Harvey served in the House of Representatives until 1974, when he was elected lieutenant governor. In the same election cycle, Jim Edwards was elected governor, the first Republican to win that office since Reconstruction. Despite their different party affiliations, Harvey said he worked well with Edwards, who frequently sent him abroad to recruit business to South Carolina. 

Harvey ran unsuccessfully for governor in 1978, garnering the most votes in the Democratic primary but losing in a runoff to Richard Riley, who went on to win the general election.

Though that marked the end of his political career, the gubernatorial election was but a midpoint of his life in public service.

As with education, Harvey’s impact on Beaufort County transportation is substantial. As a legislator, he helped remove the tolls from the bridges to Hilton Head and Fripp islands. Then, as a S.C. Department of Transportation commissioner, he was instrumental in obtaining the funding and approval for the Hilton Head Cross-Island Parkway, and the widening of U.S. 21 and U.S. 278. As organizing chairman of the Beaufort County Transportation Committee for almost eight years, he helped direct state gasoline-tax funds to improve and pave secondary roads throughout Beaufort County. 

Harvey served on the Board of the Beaufort Marine Institute and, for a period, as its chairman. He held a leadership position with the Coastal Carolina Council of the Boy Scouts of America, for which he was awarded the Distinguished Service to Boyhood award. He helped create industrial parks in northern Beaufort County and in Yemassee. He has been a member of the Chamber of Commerce; the United Way; the Historic Beaufort Foundation; the Beaufort Orchestra (as a violinist); Beaufort Performing Arts Center; the Salvation Army; and Beaufort Rotary Club. He and Helen attended Beaufort's First Presbyterian Church, where he was ordained and served as an elder.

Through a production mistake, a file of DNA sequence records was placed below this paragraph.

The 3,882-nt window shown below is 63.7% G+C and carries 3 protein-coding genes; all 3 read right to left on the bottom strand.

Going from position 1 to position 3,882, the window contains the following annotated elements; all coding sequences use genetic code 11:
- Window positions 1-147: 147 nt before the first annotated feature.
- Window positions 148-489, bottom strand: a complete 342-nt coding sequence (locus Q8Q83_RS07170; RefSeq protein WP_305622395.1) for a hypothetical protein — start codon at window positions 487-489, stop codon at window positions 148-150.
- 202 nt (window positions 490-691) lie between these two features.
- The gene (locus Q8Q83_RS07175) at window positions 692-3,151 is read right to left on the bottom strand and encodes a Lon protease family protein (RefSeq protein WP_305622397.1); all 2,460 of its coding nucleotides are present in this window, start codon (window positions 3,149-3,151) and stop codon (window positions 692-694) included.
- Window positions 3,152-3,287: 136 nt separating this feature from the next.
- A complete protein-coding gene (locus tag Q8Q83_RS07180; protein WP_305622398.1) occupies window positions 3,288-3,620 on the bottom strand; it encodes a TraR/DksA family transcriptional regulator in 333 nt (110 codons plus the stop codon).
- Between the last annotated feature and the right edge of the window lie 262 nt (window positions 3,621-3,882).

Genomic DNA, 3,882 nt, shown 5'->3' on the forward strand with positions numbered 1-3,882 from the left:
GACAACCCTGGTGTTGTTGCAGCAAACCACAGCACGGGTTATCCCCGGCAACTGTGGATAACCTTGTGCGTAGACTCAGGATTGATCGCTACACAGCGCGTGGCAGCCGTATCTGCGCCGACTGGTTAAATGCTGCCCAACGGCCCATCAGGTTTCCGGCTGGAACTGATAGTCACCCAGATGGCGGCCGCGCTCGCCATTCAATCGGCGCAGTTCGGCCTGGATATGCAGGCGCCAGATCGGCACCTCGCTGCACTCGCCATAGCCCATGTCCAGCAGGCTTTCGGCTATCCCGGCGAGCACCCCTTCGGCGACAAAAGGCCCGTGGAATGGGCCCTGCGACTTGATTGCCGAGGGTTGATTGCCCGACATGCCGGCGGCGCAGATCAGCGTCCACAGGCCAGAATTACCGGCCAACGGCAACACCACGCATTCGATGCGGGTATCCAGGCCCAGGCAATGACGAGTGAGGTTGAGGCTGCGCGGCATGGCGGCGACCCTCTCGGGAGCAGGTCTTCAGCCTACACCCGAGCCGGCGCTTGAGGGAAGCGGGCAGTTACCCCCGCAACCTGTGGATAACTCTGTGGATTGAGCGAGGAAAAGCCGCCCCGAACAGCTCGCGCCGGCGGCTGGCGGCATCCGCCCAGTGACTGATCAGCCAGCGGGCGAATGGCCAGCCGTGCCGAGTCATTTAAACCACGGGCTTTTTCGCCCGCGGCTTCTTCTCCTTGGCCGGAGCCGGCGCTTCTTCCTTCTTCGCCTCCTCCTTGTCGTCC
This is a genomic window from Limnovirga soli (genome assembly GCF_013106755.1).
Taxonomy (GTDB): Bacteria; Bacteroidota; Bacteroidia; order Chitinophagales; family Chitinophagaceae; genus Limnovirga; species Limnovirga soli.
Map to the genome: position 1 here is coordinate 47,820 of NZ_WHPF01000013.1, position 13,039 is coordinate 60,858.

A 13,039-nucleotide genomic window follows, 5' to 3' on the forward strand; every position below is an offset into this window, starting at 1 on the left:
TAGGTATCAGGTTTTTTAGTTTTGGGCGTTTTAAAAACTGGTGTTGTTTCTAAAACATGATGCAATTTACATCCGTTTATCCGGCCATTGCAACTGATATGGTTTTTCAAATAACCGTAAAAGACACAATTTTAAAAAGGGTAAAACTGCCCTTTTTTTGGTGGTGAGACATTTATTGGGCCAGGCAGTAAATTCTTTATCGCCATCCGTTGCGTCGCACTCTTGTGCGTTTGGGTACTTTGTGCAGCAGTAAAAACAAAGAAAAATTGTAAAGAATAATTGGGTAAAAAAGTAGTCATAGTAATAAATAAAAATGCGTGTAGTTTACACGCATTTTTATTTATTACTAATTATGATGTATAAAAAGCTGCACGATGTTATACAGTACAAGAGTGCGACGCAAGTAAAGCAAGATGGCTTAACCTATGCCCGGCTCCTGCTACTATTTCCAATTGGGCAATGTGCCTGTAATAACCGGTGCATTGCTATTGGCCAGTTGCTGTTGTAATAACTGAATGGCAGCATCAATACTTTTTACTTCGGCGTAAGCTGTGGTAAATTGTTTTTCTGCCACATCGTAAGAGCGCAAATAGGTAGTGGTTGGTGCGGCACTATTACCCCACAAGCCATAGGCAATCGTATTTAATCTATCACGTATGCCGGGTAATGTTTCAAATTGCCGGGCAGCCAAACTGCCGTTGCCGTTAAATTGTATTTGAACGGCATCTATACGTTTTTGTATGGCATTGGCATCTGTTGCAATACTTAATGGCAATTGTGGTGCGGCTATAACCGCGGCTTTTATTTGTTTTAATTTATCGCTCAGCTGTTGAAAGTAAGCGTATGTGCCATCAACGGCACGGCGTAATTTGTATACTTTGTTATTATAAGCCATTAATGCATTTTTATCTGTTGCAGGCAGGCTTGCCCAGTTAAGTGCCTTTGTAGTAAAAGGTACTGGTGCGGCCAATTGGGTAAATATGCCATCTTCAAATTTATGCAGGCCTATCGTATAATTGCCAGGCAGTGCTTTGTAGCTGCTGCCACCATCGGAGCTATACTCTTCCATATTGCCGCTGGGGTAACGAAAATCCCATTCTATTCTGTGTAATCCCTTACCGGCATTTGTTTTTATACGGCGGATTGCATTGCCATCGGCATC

Helen Harvey passed away in 2010.

In 2012, Harvey married Alice Deforest Klatt, a longtime friend and ordained Lutheran minister who moved back to Beaufort after her husband’s death. The couple lived in Marshlands, a historic home in The Point that Harvey and Helen purchased in 1974. 

Our mission is to preserve, portray, and promote the experiences of our past that influence us now and in the future.

The Beaufort History Museum is a 501(c)3 non-profit organization. 713 Craven Street, Beaufort, SC 29902. Mailing Address: PO Box 172, Beaufort, SC 29901